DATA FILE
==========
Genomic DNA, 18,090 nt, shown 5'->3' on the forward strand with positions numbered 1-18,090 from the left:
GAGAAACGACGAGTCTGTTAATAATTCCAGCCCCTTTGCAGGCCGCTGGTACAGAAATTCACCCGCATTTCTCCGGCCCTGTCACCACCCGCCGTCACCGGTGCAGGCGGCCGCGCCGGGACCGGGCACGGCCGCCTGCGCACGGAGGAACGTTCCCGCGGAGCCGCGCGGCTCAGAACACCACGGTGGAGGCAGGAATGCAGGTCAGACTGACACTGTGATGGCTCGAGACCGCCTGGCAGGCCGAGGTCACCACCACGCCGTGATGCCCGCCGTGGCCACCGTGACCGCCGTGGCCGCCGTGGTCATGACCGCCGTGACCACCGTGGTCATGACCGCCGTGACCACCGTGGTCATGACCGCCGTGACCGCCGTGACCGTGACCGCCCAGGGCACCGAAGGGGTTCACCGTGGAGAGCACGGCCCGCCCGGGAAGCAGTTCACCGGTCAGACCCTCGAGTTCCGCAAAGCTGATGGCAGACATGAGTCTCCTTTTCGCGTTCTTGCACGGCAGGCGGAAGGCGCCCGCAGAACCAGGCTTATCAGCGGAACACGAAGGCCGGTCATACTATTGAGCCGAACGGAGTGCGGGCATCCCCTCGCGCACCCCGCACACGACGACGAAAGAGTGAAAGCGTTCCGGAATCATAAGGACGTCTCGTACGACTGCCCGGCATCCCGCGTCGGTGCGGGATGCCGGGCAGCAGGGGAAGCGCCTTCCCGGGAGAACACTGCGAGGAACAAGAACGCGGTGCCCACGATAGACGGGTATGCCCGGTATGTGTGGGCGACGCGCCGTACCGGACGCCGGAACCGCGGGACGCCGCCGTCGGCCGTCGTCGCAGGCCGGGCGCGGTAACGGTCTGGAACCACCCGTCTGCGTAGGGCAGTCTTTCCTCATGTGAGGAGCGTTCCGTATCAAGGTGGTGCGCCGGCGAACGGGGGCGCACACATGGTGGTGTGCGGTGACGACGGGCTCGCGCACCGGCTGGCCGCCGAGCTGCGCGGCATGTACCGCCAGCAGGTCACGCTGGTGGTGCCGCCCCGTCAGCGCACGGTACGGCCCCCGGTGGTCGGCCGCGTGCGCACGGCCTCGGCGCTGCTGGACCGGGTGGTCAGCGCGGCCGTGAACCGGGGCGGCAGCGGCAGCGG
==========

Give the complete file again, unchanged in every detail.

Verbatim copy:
Genomic DNA, 18,090 nt, shown 5'->3' on the forward strand with positions numbered 1-18,090 from the left:
GAGAAACGACGAGTCTGTTAATAATTCCAGCCCCTTTGCAGGCCGCTGGTACAGAAATTCACCCGCATTTCTCCGGCCCTGTCACCACCCGCCGTCACCGGTGCAGGCGGCCGCGCCGGGACCGGGCACGGCCGCCTGCGCACGGAGGAACGTTCCCGCGGAGCCGCGCGGCTCAGAACACCACGGTGGAGGCAGGAATGCAGGTCAGACTGACACTGTGATGGCTCGAGACCGCCTGGCAGGCCGAGGTCACCACCACGCCGTGATGCCCGCCGTGGCCACCGTGACCGCCGTGGCCGCCGTGGTCATGACCGCCGTGACCACCGTGGTCATGACCGCCGTGACCACCGTGGTCATGACCGCCGTGACCGCCGTGACCGTGACCGCCCAGGGCACCGAAGGGGTTCACCGTGGAGAGCACGGCCCGCCCGGGAAGCAGTTCACCGGTCAGACCCTCGAGTTCCGCAAAGCTGATGGCAGACATGAGTCTCCTTTTCGCGTTCTTGCACGGCAGGCGGAAGGCGCCCGCAGAACCAGGCTTATCAGCGGAACACGAAGGCCGGTCATACTATTGAGCCGAACGGAGTGCGGGCATCCCCTCGCGCACCCCGCACACGACGACGAAAGAGTGAAAGCGTTCCGGAATCATAAGGACGTCTCGTACGACTGCCCGGCATCCCGCGTCGGTGCGGGATGCCGGGCAGCAGGGGAAGCGCCTTCCCGGGAGAACACTGCGAGGAACAAGAACGCGGTGCCCACGATAGACGGGTATGCCCGGTATGTGTGGGCGACGCGCCGTACCGGACGCCGGAACCGCGGGACGCCGCCGTCGGCCGTCGTCGCAGGCCGGGCGCGGTAACGGTCTGGAACCACCCGTCTGCGTAGGGCAGTCTTTCCTCATGTGAGGAGCGTTCCGTATCAAGGTGGTGCGCCGGCGAACGGGGGCGCACACATGGTGGTGTGCGGTGACGACGGGCTCGCGCACCGGCTGGCCGCCGAGCTGCGCGGCATGTACCGCCAGCAGGTCACGCTGGTGGTGCCGCCCCGTCAGCGCACGGTACGGCCCCCGGTGGTCGGCCGCGTGCGCACGGCCTCGGCGCTGCTGGACCGGGTGGTCAGCGCGGCCGTGAACCGGGGCGGCAGCGGCAGCGG